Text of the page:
Women strive for equal footing as sports trainers

Vince Peluso

KSU worker says breaking in can be ‘rough for females’

Lisa Wilson and Kristin Holliday are senior athletic training majors. “Everyone that I worked with has been very accepting of a female trainer,” Holliday said. CAITLIN SIRSE | DAILY KENT STATER

Credit: DKS Editors

Women have struggled to gain equal footing in the athletic training field in the past, said Cary Hale, athletic training education program coordinator. But as more women take up the profession, that is quickly changing.

Hale said women have struggled to gain equal footing in the past.

“I’ve been with coaches that didn’t want women,” she said. “They didn’t think the language being said in the locker room or on the field would be appropriate for women. It’s better than it was, but when I first started it was very rough for females.”

Ashley Wagner, sophomore athletic training major, has worked with both the Kent State football and men’s basketball teams over the past year.

She said her goal is to get a job with a professional team but says, as a woman, that goal may be especially challenging.

“I’d like to get in with a professional team,” she said. “But it can be very difficult for a woman to get a job with a pro team. But I have a great background and excellent training here with Kent, and I’m confident I can find something.”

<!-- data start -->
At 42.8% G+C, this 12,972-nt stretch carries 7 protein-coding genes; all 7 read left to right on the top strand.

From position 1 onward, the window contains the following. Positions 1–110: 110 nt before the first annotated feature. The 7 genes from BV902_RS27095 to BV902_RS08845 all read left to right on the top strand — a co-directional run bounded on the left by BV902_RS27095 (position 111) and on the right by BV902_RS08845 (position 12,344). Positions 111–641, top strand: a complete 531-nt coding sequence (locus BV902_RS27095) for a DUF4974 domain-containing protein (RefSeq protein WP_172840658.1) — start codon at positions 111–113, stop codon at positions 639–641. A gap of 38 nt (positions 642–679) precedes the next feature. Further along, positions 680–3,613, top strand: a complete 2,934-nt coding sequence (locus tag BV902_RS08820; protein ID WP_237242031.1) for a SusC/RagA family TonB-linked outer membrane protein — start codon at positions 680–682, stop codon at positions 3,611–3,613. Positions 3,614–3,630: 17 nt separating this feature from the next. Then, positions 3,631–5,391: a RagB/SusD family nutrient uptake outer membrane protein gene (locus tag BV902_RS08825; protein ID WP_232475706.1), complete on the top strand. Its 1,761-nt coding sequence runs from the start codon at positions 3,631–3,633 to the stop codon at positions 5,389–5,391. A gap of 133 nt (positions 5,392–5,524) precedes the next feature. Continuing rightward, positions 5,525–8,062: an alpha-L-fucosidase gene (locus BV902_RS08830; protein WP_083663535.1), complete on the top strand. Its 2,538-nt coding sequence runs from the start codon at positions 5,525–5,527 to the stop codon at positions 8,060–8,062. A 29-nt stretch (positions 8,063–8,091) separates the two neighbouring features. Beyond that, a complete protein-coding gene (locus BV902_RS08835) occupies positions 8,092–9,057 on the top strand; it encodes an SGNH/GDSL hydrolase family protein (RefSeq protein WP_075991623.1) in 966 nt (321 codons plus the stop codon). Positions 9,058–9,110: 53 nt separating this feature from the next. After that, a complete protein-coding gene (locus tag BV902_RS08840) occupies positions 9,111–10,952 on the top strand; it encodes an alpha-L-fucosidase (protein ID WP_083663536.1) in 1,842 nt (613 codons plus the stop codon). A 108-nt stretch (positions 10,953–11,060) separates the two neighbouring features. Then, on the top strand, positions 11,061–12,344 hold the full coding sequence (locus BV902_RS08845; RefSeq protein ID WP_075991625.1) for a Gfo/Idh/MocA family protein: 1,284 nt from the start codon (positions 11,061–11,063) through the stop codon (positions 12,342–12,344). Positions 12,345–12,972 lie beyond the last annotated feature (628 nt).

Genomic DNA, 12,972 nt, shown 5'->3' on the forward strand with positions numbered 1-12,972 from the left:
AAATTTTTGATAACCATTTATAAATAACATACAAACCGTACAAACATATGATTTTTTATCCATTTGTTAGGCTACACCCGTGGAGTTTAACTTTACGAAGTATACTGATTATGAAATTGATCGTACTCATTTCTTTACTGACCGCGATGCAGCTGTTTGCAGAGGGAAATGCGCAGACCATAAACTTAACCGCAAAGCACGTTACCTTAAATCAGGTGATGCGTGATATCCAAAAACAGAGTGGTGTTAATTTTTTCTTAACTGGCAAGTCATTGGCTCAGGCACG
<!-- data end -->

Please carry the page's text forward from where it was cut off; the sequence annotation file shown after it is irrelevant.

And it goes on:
Hale said coaches may have other problems with female trainers beyond concerns about inappropriate language.

“Some athletes have concerns with a 5-foot-4, 100-pound woman having to try to carry a football player off the field,” she said. “There was a persona that a woman wouldn’t be able to manipulate a part of the body to find an injury or handle a bigger athlete.”

She also said coaches worry female trainers will be unable to diagnose injuries.

“A lot of coaches worried about a mothering technique that a female might provide,” she said. “Also because they have different body types, some male athletes don’t think a woman can understand or diagnose a male injury.

“But a lot of these things are going by the way-side as more female trainers are entering male sports.”

Kristin Holliday, senior athletic training major, said she has never had a problem working alongside male athletes at Kent State. She currently is assigned to work with the gymnastics team.

“It hasn’t been too bad,” she said. “Everyone that I’ve worked with has been very accepting of a female trainer. I grew up with an older brother, so there’s not much that I would get offended by.”

Hale said teams sometimes must make adjustments to hire a female trainer.

“Some of the sports that don’t hire females purely have financial concerns,” she said. “Look at a minor league baseball team. You need an extra room for a person of the opposite gender. Whereas if you hire a male he can room with another male on the road, but if it’s a female you need a different room.”

Contact College of Education, Health and Human Services reporter Vince Peluso at [email protected].